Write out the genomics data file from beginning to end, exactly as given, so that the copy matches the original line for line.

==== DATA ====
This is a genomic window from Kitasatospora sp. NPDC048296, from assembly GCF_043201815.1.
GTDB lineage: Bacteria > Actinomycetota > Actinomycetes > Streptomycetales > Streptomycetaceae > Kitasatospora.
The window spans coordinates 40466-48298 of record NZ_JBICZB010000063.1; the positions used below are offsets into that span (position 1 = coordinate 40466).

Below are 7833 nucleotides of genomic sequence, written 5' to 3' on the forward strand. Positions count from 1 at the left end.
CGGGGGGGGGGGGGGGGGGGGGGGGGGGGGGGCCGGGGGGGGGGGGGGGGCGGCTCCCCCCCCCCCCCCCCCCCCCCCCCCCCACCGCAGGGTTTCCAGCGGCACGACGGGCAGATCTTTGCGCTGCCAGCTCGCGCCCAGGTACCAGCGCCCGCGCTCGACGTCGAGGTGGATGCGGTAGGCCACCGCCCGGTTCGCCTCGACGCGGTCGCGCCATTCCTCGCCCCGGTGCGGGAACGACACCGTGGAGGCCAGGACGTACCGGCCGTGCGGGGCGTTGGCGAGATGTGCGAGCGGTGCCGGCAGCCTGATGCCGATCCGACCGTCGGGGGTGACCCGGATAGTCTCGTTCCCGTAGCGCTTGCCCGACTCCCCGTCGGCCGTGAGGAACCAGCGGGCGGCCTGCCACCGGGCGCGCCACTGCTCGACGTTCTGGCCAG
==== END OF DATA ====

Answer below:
This is a genomic window from Kitasatospora sp. NPDC048296, from assembly GCF_043201815.1.
GTDB lineage: Bacteria > Actinomycetota > Actinomycetes > Streptomycetales > Streptomycetaceae > Kitasatospora.
The window spans coordinates 40466-48298 of record NZ_JBICZB010000063.1; the positions used below are offsets into that span (position 1 = coordinate 40466).

Below are 7833 nucleotides of genomic sequence, written 5' to 3' on the forward strand. Positions count from 1 at the left end.
CGGGGGGGGGGGGGGGGGGGGGGGGGGGGGGGCCGGGGGGGGGGGGGGGGCGGCTCCCCCCCCCCCCCCCCCCCCCCCCCCCCACCGCAGGGTTTCCAGCGGCACGACGGGCAGATCTTTGCGCTGCCAGCTCGCGCCCAGGTACCAGCGCCCGCGCTCGACGTCGAGGTGGATGCGGTAGGCCACCGCCCGGTTCGCCTCGACGCGGTCGCGCCATTCCTCGCCCCGGTGCGGGAACGACACCGTGGAGGCCAGGACGTACCGGCCGTGCGGGGCGTTGGCGAGATGTGCGAGCGGTGCCGGCAGCCTGATGCCGATCCGACCGTCGGGGGTGACCCGGATAGTCTCGTTCCCGTAGCGCTTGCCCGACTCCCCGTCGGCCGTGAGGAACCAGCGGGCGGCCTGCCACCGGGCGCGCCACTGCTCGACGTTCTGGCCAG